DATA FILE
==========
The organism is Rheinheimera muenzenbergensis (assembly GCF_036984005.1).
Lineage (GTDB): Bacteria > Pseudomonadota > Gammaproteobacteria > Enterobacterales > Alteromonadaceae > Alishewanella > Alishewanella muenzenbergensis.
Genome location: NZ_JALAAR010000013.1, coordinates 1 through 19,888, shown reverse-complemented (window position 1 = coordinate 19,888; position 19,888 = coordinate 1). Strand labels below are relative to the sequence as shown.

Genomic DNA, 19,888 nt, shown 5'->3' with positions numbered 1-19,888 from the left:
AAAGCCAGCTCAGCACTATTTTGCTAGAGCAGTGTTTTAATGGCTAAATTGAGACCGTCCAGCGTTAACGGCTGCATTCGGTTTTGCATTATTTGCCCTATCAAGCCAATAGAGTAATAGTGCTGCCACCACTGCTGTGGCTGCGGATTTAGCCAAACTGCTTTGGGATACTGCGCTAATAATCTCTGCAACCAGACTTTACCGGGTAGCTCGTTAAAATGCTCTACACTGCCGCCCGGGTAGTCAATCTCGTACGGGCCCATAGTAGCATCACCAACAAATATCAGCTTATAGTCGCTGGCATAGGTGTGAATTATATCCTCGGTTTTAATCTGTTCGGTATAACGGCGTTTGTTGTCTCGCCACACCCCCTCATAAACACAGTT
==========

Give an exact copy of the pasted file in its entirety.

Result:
The organism is Rheinheimera muenzenbergensis (assembly GCF_036984005.1).
Lineage (GTDB): Bacteria > Pseudomonadota > Gammaproteobacteria > Enterobacterales > Alteromonadaceae > Alishewanella > Alishewanella muenzenbergensis.
Genome location: NZ_JALAAR010000013.1, coordinates 1 through 19,888, shown reverse-complemented (window position 1 = coordinate 19,888; position 19,888 = coordinate 1). Strand labels below are relative to the sequence as shown.

Genomic DNA, 19,888 nt, shown 5'->3' with positions numbered 1-19,888 from the left:
AAAGCCAGCTCAGCACTATTTTGCTAGAGCAGTGTTTTAATGGCTAAATTGAGACCGTCCAGCGTTAACGGCTGCATTCGGTTTTGCATTATTTGCCCTATCAAGCCAATAGAGTAATAGTGCTGCCACCACTGCTGTGGCTGCGGATTTAGCCAAACTGCTTTGGGATACTGCGCTAATAATCTCTGCAACCAGACTTTACCGGGTAGCTCGTTAAAATGCTCTACACTGCCGCCCGGGTAGTCAATCTCGTACGGGCCCATAGTAGCATCACCAACAAATATCAGCTTATAGTCGCTGGCATAGGTGTGAATTATATCCTCGGTTTTAATCTGTTCGGTATAACGGCGTTTGTTGTCTCGCCACACCCCCTCATAAACACAGTT